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A recent article in the Supply Chain Management Review, a publication which never fails to deliver high quality content month after month, tackled the fact that, for better or worse, in this economy cash is king and you need to do everything you can to improve your working capital without hurting your suppliers. That’s why this was such a great article, it wasn’t the usual “reduce days sales/receivables outstanding and increase days payable outstanding” BS that doesn’t really help anyone. It was ten well thought out points of advice to help you tackle and analyze your supply chain and working capital situation and make good decisions on how to improve it.

The article noted that the first thing you have to do is get the organization working off of one set of numbers. Sales, operations, production, and procurement often work off their own sets of forecasts, padded to insure they are not penalized for late delivery. Adding excess inventory in every step of the chain can tie up a lot of cash needlessly. Also, while operations focusses on lead time, work order, surplus, quality, part, and finished good metrics, finance focusses on ledgers, forecasts, reserves, write-offs, debt, capital, and cash. The organization needs to focus on a common set of metrics and numbers that take into account the needs of both divisions and manage of those metrics and numbers together. Then, focus on each of the following points.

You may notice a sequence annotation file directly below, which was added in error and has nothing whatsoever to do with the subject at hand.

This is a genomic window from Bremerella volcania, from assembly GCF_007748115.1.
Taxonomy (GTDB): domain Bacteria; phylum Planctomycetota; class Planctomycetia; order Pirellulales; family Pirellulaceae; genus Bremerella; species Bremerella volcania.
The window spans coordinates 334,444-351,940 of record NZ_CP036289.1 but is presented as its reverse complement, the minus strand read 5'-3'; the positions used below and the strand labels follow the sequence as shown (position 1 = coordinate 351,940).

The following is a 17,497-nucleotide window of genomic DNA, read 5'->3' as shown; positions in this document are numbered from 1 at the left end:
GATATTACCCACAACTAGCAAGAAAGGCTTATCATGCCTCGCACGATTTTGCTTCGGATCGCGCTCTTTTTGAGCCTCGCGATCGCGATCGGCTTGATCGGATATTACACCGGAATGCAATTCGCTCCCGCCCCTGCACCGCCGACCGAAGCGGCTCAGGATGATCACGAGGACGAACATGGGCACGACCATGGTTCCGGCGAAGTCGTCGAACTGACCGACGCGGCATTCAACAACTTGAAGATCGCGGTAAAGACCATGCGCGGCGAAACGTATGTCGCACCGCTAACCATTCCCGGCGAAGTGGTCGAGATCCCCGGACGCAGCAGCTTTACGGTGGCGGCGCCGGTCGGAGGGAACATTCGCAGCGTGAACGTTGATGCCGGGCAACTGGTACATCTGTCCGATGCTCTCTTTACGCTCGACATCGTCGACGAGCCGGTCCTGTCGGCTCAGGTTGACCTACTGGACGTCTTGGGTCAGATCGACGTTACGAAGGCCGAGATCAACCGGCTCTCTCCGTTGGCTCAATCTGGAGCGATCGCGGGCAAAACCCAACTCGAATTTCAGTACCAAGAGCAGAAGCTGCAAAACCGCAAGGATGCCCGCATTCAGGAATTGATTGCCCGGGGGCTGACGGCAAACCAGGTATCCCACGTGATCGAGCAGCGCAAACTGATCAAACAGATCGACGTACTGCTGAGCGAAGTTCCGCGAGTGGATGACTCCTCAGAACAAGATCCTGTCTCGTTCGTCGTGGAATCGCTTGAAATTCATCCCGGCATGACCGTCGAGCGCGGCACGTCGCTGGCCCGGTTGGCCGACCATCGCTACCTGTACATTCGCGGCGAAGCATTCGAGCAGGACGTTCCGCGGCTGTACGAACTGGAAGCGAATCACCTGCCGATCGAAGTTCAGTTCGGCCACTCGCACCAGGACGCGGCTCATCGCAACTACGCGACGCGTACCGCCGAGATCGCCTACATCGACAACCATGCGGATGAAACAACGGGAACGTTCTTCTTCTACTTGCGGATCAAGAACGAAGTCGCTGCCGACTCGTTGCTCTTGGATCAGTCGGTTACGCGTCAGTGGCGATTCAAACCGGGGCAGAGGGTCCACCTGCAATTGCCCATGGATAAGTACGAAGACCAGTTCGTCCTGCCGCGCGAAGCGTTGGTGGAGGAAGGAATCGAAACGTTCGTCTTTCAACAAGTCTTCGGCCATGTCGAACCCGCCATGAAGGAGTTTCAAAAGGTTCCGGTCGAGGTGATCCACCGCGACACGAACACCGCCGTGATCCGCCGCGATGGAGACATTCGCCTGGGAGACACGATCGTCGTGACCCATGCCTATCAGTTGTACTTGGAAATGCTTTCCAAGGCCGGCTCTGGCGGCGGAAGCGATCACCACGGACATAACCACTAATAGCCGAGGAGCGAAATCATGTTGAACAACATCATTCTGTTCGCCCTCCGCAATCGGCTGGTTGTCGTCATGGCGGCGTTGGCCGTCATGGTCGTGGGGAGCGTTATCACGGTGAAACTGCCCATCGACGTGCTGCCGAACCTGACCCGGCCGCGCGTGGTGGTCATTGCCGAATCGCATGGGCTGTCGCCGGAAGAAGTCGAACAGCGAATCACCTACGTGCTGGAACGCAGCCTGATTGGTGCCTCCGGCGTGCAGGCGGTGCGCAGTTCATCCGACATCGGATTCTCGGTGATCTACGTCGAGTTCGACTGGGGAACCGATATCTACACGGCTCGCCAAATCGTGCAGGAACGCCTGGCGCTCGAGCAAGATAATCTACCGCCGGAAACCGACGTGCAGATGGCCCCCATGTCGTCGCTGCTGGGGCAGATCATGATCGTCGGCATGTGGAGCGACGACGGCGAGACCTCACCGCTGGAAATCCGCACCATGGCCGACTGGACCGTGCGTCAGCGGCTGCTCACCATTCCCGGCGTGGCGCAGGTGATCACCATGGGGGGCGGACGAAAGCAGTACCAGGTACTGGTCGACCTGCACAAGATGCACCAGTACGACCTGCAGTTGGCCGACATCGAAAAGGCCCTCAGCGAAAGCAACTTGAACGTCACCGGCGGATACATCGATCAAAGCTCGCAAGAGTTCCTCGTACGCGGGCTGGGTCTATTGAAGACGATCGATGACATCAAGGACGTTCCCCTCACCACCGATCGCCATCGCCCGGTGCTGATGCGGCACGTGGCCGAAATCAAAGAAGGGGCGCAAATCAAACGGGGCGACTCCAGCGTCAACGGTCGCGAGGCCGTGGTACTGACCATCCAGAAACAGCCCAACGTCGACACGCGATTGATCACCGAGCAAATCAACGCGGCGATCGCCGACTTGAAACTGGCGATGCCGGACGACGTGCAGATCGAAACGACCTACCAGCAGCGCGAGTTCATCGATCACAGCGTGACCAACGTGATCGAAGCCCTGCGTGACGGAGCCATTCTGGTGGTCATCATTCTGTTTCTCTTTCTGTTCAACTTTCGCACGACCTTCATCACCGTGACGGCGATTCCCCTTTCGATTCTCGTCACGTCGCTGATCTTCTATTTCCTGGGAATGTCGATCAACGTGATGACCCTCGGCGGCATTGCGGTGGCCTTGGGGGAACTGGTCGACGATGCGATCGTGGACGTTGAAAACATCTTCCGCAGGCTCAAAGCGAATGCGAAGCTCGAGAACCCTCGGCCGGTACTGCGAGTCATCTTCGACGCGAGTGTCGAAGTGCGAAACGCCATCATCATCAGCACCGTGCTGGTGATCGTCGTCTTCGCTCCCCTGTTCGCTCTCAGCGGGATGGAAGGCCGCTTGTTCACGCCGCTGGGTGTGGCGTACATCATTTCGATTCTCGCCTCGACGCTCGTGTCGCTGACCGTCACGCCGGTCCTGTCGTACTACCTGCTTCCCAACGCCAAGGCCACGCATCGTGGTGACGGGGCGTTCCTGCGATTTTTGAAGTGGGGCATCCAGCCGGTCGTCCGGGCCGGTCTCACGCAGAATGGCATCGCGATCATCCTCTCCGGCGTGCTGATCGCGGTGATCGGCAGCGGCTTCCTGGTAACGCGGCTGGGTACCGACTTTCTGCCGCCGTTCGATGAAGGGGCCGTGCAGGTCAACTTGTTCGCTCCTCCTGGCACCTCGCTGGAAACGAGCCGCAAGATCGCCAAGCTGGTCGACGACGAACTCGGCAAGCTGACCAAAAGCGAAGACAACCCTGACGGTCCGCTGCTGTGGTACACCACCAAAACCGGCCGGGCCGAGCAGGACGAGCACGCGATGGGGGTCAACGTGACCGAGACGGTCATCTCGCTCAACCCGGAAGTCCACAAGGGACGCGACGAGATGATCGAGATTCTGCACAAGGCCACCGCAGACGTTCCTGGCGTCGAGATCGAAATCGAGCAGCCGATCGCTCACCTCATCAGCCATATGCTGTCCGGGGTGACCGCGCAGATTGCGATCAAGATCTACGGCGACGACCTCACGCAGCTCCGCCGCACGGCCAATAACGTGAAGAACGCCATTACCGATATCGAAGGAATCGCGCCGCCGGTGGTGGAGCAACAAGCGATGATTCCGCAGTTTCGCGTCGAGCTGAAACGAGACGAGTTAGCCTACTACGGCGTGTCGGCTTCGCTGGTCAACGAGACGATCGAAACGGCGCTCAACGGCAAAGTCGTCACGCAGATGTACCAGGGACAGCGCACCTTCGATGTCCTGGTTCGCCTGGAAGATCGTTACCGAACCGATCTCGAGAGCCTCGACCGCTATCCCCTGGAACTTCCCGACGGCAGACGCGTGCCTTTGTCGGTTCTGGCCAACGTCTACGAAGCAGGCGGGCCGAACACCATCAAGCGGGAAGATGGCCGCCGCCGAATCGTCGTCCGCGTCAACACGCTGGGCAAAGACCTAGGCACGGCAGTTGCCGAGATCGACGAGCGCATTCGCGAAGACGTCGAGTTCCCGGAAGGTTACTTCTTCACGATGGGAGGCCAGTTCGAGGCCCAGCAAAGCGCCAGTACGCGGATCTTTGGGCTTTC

1. Get Back to Basics
    Understand the planning parameters and whether or not they reflect (the new) reality. Only then can you build true models and forecasts.
  2. Get the Data from the Source
    The best way to find cash is to follow the cash trail and see where it is needlessly tied up. Create reports that monetize cash-critical decision points in key processes.
  3. Educate Finance on Operations
    Tie operational metrics to financial metrics to help finance understand the cash-flow requirements and break down the organizational silos.
  4. Educate Operations on Finance